Homo Sapiens (D)Evolves into Homo Medicus

The Editors

A well known science and medical author, Wades Tudeep, has proposed an upgrade to a famous Shakespeare quote from Hamlet:

“What a piece of work is a man! How noble in reason, how infinite in faculty! In form and moving how express and admirable!  In action how like an Angel!  In apprehension how like a god! . . . [proposed addition] . . . In DNA, what an  encyclopedia of disease!"

At a recent conference of medical futurists obsessed with human DNA, Wades Tudeep said, “with the sequencing of the human genome and all of you scientists’ fabulous efforts, we now know for sure there are three types of mankind:  (a) the sick, or those with disease,  (b) survivors, or those who lived through a disease, and (c) previvors, or those who are about to get a disease.”

Scientist superstar Kneels N. Thegrass was delighted with the discovery.  

“This is big.  This is so big.  We finally now have a name free of any romance or mystery for humans who are not sick.  The announcement today that most of us are “previvors” will be remembered for decades to come.  I’m so glad Tudeep’s new book, “The Ultimate Book on the Gene,” is being made into a documentary so that every previvor will know who he or she is and no longer continue with all this folderol. It's another giant step forward for science.”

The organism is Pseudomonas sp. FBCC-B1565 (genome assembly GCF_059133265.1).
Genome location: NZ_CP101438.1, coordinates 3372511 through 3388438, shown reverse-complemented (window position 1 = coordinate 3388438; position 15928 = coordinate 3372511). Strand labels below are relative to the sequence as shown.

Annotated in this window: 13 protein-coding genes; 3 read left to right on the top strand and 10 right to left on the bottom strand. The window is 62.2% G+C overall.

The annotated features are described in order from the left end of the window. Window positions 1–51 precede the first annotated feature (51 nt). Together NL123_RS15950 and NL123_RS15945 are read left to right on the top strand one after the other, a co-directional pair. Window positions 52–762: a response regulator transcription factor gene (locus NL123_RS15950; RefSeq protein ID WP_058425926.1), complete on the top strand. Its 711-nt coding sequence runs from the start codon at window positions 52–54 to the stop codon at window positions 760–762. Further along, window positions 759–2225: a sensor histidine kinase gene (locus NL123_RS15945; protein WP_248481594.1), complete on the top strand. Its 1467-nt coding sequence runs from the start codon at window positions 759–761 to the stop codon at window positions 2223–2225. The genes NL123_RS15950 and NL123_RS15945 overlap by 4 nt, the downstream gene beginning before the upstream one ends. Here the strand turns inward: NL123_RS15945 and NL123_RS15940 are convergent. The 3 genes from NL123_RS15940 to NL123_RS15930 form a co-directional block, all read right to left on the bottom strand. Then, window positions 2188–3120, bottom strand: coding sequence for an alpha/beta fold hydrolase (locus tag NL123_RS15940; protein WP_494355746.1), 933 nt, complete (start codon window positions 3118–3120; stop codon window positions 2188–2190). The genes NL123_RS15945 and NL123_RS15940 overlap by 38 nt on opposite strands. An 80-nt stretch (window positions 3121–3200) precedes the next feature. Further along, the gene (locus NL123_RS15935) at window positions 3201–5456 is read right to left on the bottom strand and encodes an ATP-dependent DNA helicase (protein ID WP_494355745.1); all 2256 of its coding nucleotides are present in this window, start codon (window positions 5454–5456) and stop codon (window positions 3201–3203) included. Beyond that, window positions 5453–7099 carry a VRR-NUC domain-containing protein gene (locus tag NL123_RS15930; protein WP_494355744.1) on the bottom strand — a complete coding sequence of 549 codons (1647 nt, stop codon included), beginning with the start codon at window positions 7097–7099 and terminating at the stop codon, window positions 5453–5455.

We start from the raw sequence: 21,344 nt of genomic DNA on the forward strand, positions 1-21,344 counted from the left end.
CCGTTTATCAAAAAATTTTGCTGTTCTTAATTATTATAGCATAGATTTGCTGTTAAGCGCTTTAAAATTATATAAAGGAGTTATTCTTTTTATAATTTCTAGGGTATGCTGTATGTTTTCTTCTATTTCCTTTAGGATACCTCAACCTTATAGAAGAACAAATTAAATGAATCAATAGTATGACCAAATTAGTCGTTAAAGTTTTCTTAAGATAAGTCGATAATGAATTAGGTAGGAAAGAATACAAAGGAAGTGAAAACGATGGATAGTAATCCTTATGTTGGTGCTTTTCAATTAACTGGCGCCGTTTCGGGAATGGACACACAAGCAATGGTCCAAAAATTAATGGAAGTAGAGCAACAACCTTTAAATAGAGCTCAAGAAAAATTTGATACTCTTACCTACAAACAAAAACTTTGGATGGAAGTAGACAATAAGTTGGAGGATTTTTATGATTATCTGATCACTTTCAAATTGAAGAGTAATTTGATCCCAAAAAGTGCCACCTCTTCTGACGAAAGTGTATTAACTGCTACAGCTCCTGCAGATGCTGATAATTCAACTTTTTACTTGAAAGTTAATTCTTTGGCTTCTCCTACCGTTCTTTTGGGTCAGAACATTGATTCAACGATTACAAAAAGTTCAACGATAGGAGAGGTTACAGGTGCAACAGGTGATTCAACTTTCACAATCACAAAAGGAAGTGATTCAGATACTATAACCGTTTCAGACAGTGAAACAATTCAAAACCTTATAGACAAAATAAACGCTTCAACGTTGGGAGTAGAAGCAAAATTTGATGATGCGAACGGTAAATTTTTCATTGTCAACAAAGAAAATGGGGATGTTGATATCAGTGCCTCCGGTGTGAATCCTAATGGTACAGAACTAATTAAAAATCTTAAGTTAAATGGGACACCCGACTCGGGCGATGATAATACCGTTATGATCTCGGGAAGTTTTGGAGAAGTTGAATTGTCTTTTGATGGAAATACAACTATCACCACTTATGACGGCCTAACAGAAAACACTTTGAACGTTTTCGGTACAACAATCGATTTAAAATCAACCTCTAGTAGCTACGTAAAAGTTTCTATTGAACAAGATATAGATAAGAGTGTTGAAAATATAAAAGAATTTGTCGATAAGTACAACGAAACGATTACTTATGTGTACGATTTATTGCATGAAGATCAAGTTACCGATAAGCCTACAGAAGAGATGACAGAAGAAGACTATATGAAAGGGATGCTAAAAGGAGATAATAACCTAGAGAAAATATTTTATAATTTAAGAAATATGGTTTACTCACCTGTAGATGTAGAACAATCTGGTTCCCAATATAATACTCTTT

Yale literary professor, Old Hare Bloomedalready was customarily nonplussed.  

"Darwin may have told us where we came from, but did that take the mystery out of it?  Go ahead;  call humans--who Shakespeare compared to gods and angels--ticking genetic time bombs.  I prefer the lingo from a former scientific time, that of homo sapiens, or wise man.    Yes, we’re ticking time bombs, but at least we’re wise ticking time bombs."

Wades Tudeep was quoted at the conference in a tweet by @LoveToTweetScience as saying that the “most important thing is to keep the human being in the center of the work.”

“Tudeep is confused,” tweeted back Dr. Bloomedalready.  “He doesn’t know whether he wants to be a scientist or a writer."

Update:  Since this article was published, a San Francisco artist has just announced her new show, Previvors.  The exhibition, a collection of framed printouts of human genetic code, is planned to tour the country and has heralded great acclaim.  

“This is big,” wrote New York Times art critic, Rob Art Withasmile, "this is so big.  It builds on every great work of art mankind has ever made about himself.  To show man as his--and her--genetically naked, vulnerable self always on the brink of destruction--it’s just awe inspiring.  With regard to the issue of content, the disjunctive perturbation of the spatial genetic relationships brings within the realm of artistic discourse a distinctive and quite formal juxtaposition. Who would have thought of it?” 

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